Pastors, laity receive tools to help revitalize church



e-Review Florida United Methodist News Service
      
 

Pastors, laity receive tools to help revitalize church

Feb. 7, 2008  News media contact: Tita Parham*
800-282-8011 
tparham@flumc.org  Orlando {0795}

NOTE: This article was produced and distributed Jan. 11 by United Methodist News Service.

An e-Review Feature
By Linda Green**

NASHVILLE, Tenn. — “The African-American church in the Florida Annual Conference is dying,” said a United Methodist pastor who brought a 26-member delegation to a churchwide symposium focusing on building ministry partnerships in black churches.

The Rev. Geraldine McClellan. A UMNS photo by Linda Green. Photo #08-0744.

“African-American churches in my mind have been neglected,” said the Rev. Geraldine McClellan, district superintendent for the North Central District of the Florida Conference.

Her delegation, representing 11 congregations, was among about 200 congregational leaders who attended the Jan. 3-5 “Thunder in the Desert: Symposium for Partnerships in African-American churches.”

The event was designed to provide church leaders with resources to strengthen and energize their African-American churches. It was sponsored by the United Methodist Board of Discipleship to help churches plan and implement effective ministry partnerships between laity and clergy leaders.

The symposium was among the agency’s ongoing efforts to address leadership development within the church — one of four areas of focus set by the denomination for the 2009-2012 period.

Thunder and rain

With the words “thunder and rain” as the backdrop, speakers spoke of ministry in dry places and of the need for refreshing and revitalizing water to strengthen those ministries.

“Thunder means movement; it means action,” McClellan said. “Whenever you hear thunder, you expect something to happen and change. Sometimes God has to come through and clean out that which has been lying dormant and start a new thing.”

For the black church, the thunder is God cleaning out the old and allowing it to become a restorative church where lives are transformed and people can feel the presence of God in worship, according to the speakers.

Many black churches have lost their identity and culture in worship, the speakers said, and become so “Caucasian-ized” they have forgotten God’s work and miracles in their lives.

“What this symposium has done is helped us recognize that we have our own culture, and God has given us a style of worship that is unique, and we don’t have to be ashamed of that,” McClellan said. “We have become so ashamed of what God has done for us, and because of that our churches are dying.”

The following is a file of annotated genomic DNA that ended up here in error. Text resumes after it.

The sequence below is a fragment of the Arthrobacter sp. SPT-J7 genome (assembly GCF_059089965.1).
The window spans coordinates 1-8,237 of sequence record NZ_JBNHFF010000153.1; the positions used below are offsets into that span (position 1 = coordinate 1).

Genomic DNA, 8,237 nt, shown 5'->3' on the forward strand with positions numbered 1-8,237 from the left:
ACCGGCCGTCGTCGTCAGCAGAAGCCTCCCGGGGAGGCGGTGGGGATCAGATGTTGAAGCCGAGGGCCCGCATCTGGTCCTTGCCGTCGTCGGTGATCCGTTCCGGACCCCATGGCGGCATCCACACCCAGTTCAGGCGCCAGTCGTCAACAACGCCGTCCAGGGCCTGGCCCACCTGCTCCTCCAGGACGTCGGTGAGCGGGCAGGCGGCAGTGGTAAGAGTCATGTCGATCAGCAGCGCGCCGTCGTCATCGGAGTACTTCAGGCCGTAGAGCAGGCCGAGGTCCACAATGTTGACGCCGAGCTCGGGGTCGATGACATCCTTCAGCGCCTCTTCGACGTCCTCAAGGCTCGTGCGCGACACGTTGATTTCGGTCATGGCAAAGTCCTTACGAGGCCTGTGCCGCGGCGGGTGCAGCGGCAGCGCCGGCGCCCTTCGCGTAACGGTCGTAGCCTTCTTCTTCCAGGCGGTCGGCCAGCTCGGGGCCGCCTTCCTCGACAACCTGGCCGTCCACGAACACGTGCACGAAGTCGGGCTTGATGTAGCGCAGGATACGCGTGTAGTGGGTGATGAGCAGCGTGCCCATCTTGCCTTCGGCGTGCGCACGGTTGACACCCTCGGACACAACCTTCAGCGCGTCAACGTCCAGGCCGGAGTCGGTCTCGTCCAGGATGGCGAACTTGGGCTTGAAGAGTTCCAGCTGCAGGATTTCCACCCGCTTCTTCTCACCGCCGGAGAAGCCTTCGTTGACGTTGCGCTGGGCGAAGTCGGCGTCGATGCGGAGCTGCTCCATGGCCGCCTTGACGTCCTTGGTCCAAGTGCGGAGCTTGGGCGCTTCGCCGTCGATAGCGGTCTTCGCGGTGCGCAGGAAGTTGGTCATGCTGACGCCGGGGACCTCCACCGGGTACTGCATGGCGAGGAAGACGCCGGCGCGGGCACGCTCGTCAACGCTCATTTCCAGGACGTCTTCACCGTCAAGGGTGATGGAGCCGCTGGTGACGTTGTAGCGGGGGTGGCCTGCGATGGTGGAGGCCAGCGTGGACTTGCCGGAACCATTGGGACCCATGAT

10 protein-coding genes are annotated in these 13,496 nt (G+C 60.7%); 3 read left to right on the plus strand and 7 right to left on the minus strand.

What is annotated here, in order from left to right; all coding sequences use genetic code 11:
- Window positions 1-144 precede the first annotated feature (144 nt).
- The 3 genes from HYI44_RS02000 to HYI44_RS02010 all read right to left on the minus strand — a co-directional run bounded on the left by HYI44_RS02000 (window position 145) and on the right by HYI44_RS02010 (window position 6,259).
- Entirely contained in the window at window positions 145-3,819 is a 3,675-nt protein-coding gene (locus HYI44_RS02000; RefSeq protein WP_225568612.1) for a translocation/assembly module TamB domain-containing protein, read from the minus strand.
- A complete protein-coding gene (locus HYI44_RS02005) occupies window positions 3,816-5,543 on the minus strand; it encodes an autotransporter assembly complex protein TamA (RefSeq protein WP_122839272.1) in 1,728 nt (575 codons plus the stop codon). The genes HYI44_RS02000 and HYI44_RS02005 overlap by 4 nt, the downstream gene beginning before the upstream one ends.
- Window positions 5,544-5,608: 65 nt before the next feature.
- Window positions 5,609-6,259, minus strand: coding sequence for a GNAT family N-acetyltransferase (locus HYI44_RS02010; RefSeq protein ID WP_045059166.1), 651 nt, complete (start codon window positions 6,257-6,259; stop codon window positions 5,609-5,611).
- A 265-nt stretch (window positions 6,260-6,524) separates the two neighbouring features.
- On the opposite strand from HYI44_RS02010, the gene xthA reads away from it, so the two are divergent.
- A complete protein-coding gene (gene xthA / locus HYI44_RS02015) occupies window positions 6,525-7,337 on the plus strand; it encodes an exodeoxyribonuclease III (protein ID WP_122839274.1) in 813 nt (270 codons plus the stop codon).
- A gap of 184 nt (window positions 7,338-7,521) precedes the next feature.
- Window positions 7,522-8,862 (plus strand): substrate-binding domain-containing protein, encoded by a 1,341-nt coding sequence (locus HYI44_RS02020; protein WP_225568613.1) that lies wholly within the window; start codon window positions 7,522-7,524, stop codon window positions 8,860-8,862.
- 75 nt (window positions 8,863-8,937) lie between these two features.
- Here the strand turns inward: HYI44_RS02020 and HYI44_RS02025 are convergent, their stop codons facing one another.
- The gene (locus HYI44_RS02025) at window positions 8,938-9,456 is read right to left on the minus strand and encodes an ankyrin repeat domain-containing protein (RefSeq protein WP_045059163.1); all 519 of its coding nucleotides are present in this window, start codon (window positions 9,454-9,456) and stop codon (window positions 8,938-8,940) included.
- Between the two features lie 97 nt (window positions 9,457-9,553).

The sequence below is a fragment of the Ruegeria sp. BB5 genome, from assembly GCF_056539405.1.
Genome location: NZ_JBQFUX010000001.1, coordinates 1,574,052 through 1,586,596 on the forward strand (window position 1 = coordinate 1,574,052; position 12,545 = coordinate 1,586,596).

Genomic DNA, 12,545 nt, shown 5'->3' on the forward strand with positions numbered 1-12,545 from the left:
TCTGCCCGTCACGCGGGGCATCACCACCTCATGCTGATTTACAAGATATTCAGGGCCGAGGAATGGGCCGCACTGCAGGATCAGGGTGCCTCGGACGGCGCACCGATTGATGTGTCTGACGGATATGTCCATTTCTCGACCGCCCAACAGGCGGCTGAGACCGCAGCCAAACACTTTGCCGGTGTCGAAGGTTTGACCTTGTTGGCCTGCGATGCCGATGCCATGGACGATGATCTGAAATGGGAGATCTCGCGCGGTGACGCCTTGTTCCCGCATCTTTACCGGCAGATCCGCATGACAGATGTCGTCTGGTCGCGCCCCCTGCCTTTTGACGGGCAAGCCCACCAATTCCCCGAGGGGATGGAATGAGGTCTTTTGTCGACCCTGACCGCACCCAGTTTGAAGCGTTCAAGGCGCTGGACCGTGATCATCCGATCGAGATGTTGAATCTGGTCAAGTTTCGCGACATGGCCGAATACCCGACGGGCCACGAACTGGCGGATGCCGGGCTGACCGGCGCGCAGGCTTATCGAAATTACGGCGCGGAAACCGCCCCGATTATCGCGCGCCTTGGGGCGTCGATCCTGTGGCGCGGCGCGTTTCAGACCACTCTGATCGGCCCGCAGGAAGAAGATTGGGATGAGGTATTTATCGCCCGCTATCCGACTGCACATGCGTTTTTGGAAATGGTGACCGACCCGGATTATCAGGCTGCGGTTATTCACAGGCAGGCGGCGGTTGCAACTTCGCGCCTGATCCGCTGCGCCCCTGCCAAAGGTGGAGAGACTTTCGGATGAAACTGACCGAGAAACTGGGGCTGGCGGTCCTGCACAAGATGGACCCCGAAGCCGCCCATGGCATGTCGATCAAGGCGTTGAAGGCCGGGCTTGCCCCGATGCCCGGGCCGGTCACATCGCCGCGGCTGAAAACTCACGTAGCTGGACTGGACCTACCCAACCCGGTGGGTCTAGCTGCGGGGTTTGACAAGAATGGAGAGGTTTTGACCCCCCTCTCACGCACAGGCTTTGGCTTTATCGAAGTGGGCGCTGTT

Tools for preparation

The Rev. Tyrone Gordon called the symposium a tool to prepare for the coming rain and to help the church become what God is calling it to be.

“It is all right to be black and Methodist at the same time,” said Gordon, pastor of St. Luke Community United Methodist Church in Dallas. Some believe being Methodist means assuming the identity of the majority and acting like what the black church is not, he told the gathering.

The Rev. Lillian Smith leads a small group discussion at the "Thunder in the Desert" symposium in Nashville, Tenn., Jan. 3-5. Smith is director of Connectional Ministries for the Eastern Pennsylvania Annual Conference. A UMNS photo by Linda Green. Photo #08-0745.

“Our gift to United Methodism is our spirituality,” Gordon said. “Our gift to United Methodism is an understanding that there is not a separation between our spiritual relationship with God and our social activism in the world. … We know how to praise God, and we know how to stand up for righteousness.”

God is not through with either The United Methodist Church or the black church in America, he said. “The rain of renewal, growth and vitality is on the way. This event gives us tools to prepare for the coming rain.”

Participants said they came to the symposium in search of resources and ideas to revitalize their congregations.

Betty Johnson, lay leader for White Memorial United Methodist Church, Little Rock, Ark., said the church needs strong and knowledgeable black leadership. “We have to be strengthened … and as we become strengthened, we can strengthen others,” she said.

Partnering with others

Emphasis on partnering and collaboration was a centerpiece of the symposium’s message.

“In the 21st century, partnerships are critical to the point of life and death of African-American churches in United Methodism,” said the Rev. Julius Trimble, pastor at Aldersgate United Methodist Church in Warrensville Heights, Ohio.

“We cannot exist as islands unto ourselves, whether we are successful or not,” he said. “Collaboration with one another is important to enable the church to make disciples for the transformation of the world.”

Managing money and creating assets is one way to strengthen African-American churches and support their ministry and mission, said Joshua I. Smith, chairman and managing partner of Joshua Smith Coaching, LLC.

“You are a capitalist because you function in a capitalistic system,” said Smith, a member of the Baltimore-Washington Annual Conference. “You’ve got to know the rules. The church is the most capitalistic institution in the world. If you don’t know the rules of the game, you will suffer.”

Smith reminded those gathered “God has a bottom line” and “expects a return on his investment.”
 
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*Parham is managing editor of e-Review Florida United Methodist News Service.
**Green is a United Methodist News Service news writer based in Nashville, Tenn. United Methodist News Service is the news service for The United Methodist Church and part of the ministries of United Methodist Communications in Nashville, Tenn.




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